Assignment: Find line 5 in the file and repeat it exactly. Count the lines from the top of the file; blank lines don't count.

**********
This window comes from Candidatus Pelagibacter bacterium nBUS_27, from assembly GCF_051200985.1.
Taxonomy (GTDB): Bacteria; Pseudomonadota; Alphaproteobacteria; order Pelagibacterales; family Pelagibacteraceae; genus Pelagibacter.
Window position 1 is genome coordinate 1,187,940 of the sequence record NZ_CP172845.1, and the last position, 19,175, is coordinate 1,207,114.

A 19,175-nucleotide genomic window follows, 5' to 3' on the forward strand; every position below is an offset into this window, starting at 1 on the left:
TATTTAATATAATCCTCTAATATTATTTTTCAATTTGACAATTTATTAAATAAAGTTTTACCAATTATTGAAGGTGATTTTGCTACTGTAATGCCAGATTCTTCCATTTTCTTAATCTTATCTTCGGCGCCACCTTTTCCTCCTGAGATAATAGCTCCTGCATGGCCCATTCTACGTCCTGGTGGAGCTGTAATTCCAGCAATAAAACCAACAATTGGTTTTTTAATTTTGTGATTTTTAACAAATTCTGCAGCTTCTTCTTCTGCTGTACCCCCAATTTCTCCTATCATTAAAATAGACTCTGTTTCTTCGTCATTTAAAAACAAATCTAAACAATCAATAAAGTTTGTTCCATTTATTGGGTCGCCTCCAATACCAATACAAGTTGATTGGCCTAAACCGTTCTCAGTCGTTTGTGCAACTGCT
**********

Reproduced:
TATTTAATATAATCCTCTAATATTATTTTTCAATTTGACAATTTATTAAATAAAGTTTTACCAATTATTGAAGGTGATTTTGCTACTGTAATGCCAGATTCTTCCATTTTCTTAATCTTATCTTCGGCGCCACCTTTTCCTCCTGAGATAATAGCTCCTGCATGGCCCATTCTACGTCCTGGTGGAGCTGTAATTCCAGCAATAAAACCAACAATTGGTTTTTTAATTTTGTGATTTTTAACAAATTCTGCAGCTTCTTCTTCTGCTGTACCCCCAATTTCTCCTATCATTAAAATAGACTCTGTTTCTTCGTCATTTAAAAACAAATCTAAACAATCAATAAAGTTTGTTCCATTTATTGGGTCGCCTCCAATACCAATACAAGTTGATTGGCCTAAACCGTTCTCAGTCGTTTGTGCAACTGCT